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Drugs that cause Nausea or Vomiting

vomiting
Are you sure the drugs you are taking may not cause nausea or vomiting?

I believe you never thought about that. But, believe me or not, nausea or vomiting is the most common side effect of almost every drug!

Overdose of any drug can cause a vomiting tendency; improper administration of any medication can exert serious adverse reactions and may even cause death.

Every pharmaceutical preparation -- whether it is a vaccine or supplement -- has a maximum and minimum therapeutic concentration. Researchers working in the manufacturing company and regulatory agency evaluate the optimum effective dose of a drug based on both in vivo and in vitro laboratory test results. They also assess the lethal dose via rat or animal model studies, though that concentration is not shared publicly because of patient's safety.

In brief, I want to say that every drug is a poison, no matter it's a herbal or pharmaceutical preparation. If you take your medications properly -- as prescribed by your physician, they can provide you with healthy benefits. But if you misuse or abuse what is prescribed, then all I can say you're in risk of some potential side effects.

However, there are certain drugs that can trigger vomiting tendency. Studies suggest that drugs inducing nausea or vomiting potentially work on two regions in the nervous system: the chemoreceptor trigger zone (CTZ) and the vomiting center (VC).

1. Drugs acting on chemoreceptor trigger zone (CTZ)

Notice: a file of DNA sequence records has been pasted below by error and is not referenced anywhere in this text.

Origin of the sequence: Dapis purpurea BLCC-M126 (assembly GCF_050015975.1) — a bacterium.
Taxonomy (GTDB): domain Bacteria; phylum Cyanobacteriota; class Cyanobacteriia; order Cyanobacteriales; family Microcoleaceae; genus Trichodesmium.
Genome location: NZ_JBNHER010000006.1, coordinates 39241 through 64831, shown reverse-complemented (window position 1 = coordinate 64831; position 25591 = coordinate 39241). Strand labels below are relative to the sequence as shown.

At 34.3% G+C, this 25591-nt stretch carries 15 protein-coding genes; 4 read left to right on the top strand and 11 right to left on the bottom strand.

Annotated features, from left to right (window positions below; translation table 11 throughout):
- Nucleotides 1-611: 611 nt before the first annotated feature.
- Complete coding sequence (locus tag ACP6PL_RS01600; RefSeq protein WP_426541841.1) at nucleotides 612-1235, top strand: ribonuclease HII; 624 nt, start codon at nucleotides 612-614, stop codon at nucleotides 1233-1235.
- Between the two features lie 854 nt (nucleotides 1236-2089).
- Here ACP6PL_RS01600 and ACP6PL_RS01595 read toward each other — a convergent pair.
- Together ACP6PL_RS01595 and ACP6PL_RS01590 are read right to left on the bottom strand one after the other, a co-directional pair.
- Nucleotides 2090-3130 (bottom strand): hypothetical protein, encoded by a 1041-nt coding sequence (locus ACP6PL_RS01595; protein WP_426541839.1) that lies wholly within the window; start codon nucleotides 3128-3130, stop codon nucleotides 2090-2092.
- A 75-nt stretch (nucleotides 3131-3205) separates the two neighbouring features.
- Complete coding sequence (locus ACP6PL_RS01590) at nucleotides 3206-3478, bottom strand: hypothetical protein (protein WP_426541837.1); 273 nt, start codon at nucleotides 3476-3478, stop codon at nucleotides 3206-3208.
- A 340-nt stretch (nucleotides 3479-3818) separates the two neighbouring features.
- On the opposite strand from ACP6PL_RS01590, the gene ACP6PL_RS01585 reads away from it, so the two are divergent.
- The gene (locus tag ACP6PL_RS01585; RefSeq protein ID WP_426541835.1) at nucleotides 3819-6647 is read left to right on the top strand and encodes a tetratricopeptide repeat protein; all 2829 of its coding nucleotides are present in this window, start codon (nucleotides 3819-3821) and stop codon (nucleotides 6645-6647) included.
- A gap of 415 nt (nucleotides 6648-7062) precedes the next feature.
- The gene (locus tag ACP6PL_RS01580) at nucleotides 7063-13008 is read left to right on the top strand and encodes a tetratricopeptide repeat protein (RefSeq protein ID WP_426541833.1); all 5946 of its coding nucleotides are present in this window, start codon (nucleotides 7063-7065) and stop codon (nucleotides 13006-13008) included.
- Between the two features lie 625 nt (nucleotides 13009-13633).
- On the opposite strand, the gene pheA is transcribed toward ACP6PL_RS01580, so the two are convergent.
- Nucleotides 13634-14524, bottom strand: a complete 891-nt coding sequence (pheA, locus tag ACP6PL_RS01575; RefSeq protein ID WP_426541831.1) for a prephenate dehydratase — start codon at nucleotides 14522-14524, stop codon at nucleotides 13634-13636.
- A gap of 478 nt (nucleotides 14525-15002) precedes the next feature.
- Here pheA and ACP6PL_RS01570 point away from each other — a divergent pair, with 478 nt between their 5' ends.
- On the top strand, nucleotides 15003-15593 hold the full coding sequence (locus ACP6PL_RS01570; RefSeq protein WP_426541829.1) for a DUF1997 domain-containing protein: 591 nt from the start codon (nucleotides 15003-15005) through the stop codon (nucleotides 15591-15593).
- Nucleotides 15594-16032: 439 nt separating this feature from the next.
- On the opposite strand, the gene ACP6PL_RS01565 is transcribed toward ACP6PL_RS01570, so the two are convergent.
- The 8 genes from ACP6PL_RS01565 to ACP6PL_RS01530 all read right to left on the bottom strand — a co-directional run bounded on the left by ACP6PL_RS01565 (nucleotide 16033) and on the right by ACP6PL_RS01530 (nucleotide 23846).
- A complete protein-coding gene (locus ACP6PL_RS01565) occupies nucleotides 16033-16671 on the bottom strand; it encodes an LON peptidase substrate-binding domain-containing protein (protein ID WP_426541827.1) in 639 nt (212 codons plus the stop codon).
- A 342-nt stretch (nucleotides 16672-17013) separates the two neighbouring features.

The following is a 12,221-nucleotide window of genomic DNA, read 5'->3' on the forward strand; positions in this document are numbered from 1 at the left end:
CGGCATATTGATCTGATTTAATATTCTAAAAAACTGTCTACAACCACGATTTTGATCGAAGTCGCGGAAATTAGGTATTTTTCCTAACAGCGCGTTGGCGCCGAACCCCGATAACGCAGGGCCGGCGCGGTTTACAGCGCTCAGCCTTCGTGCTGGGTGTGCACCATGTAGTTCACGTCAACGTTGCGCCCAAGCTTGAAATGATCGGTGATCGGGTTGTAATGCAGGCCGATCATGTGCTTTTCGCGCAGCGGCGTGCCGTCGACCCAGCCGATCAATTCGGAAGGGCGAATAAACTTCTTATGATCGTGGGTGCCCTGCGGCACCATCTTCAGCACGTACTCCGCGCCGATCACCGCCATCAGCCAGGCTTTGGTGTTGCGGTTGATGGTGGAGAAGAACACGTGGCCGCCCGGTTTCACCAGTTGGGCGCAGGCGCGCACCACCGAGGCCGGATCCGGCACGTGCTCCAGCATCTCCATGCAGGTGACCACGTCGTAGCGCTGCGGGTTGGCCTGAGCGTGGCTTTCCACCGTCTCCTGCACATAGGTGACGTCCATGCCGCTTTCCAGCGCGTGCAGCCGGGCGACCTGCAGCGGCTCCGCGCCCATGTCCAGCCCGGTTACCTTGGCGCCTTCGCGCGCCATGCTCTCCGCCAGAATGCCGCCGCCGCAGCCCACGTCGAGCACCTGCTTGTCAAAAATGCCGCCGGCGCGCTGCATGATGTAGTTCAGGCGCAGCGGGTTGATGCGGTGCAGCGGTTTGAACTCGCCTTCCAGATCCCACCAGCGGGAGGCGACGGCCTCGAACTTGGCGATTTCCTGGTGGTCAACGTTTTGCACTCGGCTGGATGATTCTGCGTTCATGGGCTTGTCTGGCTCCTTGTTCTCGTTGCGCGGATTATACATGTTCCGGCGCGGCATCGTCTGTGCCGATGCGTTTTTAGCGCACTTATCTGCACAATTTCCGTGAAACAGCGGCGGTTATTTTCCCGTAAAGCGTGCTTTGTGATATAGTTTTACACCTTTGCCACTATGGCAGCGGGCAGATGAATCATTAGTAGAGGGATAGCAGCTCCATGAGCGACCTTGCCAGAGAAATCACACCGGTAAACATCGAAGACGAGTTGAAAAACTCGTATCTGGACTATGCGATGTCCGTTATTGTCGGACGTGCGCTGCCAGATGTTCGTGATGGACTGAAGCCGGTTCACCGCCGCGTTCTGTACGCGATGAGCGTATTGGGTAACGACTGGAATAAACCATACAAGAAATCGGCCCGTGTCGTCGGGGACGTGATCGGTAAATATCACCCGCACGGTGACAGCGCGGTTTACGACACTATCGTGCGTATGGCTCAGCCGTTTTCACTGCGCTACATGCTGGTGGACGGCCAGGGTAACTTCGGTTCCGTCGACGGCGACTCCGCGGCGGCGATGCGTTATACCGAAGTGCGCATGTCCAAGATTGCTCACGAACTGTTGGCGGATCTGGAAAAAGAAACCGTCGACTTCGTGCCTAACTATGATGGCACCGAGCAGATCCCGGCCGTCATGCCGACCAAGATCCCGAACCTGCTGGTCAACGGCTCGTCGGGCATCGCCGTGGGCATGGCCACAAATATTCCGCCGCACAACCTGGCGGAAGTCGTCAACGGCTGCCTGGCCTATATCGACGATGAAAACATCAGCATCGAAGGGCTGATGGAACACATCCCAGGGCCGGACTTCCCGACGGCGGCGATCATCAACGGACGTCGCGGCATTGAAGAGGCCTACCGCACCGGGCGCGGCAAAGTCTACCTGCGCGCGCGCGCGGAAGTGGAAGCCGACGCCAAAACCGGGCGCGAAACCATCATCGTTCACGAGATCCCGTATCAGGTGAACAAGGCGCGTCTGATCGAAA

• Apomorphine
  • Emetine (when given parenterally and only at large doses)
  • L-DOPA
  • Estrogens (morning sickness of pregnancy)
  • Ergot alkaloids
  • Cardiac glycosides
  • Opiates
  • Cancer chemotherapeutic agents
  • Cardiac glycosides
NOTE: The therapeutic dose of morphine can either induce or block emesis, as it can bind with both emetic and antiemetic opioid receptors. However, both actions can be blocked by naloxone, an opioid antagonist drug used to counter the effects of opiate overdose. Emetic effect is mediated by delta or kappa receptors, whereas antiemetic effect by mu receptors.

2. Drugs acting locally on the G-I tract

They activate specific cells, enterochromaffin cells, in the mucosa of the digestive tract or gastro intestinal tract (GIT or GI tract), causing the cells to secrete a hormone, serotonin, which acts on the receptors at the nerve endings of the vagal sensory fibers. The afferent fibers transmit excitation to the N. tractus solitarius, which in turn activates the vomiting center in the brain. These drugs are traditionally called "local irritants".
  • Ipecac (the most useful household emetic is syrup of ipecac; emetine is one of its active ingredients)
  • Zinc salts
  • Copper sulfate
  • Antimony salts ("tartar emetic" is antimony potassium tartrate)

Image source: Jade Jackson, CC-BY-2.0, via Flickr

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